The question is not whether black and brown tensions in L.A. are something to be concerned about, but what can be done to reduce the tensions. A recent Los Angeles County Human Relations Commission report found that hate crimes have jumped to a five-year high in the county. The bulk of the crimes were committed by blacks and Latinos and against each other -- a loud alarm that racial tensions in some parts of L.A. County have escalated to a dangerous point.
The reasons for the tension and violence are well known. They are competition for a scarce supply of low-end jobs and school and health services, jitters over illegal immigration, gang turf battles, language differences and, yes, racial and cultural bigotry on both sides. High on that list is the abysmal and shameful failure of black and especially Latino elected officials to leap to the front line in the fight to promote black-Latino harmony.
I've lost count of how many times I have implored Latino elected officials, organizations such as the Mexican American Political Assn. and La Raza Unida and Latino church and business leaders to dialogue at our weekly Los Angeles Urban Policy Roundtable. I've lost count of how many times I and a small but gutsy band of determined black activists have stood in front of schools and at street corners after violent clashes between blacks and Latinos, calling for unity and dialogue. And every time, I have wondered why Latino leaders weren't standing with us. I've lost count of the times I have begged Mayor Antonio Villaraigosa to speak out on black and brown violence and jump-start programs that provide resources for job creation and gang violence prevention programs. The response has been a deafening silence.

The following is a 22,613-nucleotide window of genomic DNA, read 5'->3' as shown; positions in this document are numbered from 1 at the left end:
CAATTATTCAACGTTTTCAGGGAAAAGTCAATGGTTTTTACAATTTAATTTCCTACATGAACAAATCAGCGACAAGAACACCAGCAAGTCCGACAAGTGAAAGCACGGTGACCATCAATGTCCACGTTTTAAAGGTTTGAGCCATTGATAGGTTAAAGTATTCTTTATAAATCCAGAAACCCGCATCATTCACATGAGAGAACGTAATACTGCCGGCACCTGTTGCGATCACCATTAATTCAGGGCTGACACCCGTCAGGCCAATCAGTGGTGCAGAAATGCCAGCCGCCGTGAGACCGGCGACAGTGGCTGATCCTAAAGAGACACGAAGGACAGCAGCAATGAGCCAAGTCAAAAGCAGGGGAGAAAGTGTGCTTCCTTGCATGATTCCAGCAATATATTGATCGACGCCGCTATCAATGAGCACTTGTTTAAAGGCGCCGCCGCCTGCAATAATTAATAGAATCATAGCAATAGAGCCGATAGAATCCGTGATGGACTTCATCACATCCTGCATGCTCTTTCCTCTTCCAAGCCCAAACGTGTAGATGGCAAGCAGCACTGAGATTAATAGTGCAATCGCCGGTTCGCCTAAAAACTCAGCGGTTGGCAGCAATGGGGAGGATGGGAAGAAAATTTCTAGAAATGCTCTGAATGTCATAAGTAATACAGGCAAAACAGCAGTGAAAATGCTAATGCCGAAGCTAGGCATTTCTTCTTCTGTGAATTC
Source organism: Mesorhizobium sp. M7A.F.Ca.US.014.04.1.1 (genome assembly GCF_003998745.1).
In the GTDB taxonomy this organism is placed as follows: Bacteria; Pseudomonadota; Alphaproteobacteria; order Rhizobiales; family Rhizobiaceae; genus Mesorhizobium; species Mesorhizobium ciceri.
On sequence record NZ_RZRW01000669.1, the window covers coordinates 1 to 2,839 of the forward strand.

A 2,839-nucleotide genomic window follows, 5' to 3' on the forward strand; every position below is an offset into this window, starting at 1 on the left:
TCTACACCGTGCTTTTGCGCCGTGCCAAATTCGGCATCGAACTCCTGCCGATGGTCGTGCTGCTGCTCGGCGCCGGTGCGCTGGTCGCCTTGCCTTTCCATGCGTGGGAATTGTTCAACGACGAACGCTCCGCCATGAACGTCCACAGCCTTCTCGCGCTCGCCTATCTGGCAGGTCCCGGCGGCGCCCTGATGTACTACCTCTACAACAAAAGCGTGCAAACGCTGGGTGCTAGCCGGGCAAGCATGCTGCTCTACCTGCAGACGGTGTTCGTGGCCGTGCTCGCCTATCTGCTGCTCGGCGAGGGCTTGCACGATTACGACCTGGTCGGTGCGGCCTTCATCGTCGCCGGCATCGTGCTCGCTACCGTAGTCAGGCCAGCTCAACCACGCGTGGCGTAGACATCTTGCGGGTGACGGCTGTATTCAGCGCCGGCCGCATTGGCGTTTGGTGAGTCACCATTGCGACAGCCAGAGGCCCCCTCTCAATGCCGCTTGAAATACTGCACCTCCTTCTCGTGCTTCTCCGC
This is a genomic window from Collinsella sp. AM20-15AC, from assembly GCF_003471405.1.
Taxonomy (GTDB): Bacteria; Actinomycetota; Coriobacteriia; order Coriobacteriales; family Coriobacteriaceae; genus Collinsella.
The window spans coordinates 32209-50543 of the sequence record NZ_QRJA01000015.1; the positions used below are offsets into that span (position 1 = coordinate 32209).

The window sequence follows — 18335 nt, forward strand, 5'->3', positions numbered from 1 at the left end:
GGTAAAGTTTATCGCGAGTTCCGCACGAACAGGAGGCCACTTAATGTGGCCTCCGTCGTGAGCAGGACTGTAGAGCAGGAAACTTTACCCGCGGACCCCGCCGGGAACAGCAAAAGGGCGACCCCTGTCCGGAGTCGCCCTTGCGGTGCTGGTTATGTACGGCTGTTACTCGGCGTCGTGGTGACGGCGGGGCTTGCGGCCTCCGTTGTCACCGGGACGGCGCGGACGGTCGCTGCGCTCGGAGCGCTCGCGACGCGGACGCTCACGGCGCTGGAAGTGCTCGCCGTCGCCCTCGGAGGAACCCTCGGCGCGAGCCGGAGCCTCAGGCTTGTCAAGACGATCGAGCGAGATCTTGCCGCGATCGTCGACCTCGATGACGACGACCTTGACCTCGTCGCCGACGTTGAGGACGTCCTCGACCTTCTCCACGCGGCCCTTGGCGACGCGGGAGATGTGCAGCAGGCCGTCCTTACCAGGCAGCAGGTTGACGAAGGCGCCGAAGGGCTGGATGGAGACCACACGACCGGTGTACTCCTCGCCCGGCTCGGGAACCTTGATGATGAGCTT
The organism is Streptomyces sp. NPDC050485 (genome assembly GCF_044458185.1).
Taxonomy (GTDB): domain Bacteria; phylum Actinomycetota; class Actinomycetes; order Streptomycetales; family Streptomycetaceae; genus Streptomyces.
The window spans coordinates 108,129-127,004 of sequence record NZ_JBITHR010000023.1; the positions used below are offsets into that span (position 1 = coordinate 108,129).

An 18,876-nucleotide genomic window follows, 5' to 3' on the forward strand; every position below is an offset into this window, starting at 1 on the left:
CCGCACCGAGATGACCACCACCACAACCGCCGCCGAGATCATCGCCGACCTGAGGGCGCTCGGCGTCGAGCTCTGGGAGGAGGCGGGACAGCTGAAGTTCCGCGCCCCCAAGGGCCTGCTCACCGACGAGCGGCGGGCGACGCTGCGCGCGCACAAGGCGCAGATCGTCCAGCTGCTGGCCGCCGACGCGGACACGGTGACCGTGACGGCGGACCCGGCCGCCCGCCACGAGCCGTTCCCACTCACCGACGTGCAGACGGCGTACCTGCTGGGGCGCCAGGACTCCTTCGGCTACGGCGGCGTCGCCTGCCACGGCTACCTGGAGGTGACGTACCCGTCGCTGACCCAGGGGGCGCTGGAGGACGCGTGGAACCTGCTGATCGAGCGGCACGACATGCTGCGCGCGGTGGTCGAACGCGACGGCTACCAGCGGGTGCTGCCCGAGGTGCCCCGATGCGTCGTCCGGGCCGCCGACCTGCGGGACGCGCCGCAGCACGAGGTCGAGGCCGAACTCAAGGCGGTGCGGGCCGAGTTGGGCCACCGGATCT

I and others have made the same pitch to black elected officials and religious leaders -- and have gotten the same deafening silence. I even challenge you, Joe, to drop your stand-above-the-fray posture that belittles our efforts at establishing community peace and to roll up your sleeves, get down in the trenches and help us. The silence from black and Latino elected officials and mainstream leaders has cost lives, deepened suspicion and ill will and further soured black-brown relations in some neighborhoods.
The picture, however, is not total doom and gloom. Following brawls between black and Latino students at Jefferson, Locke and a handful of other high schools, black and Latino parents, teachers and administrators organized rallies, marches and speak-ins on the violence, causing some tension to be loosened. But this was a people-to-people effort rather than one led by elected officials.
Los Angeles police Chief William Bratton has recently admitted the possibility of racial motives in some of the black and Latino violence, while L.A. County Sheriff Lee Baca has screamed loudly that such violence is a potentially explosive problem. They are the rare exceptions among public officials. The question, Joe, is this: Will you join me in challenging others to speak out?
Earl Ofari Hutchinson is an author and political analyst. His new book is "The Ethnic Presidency: How Race Decides the Race to the White House."
The illegal immigration elephant
Counterpoint: Joe R. Hicks
This is an area of discussion, Earl, where the differences between you and I tend to narrow somewhat -- but not completely.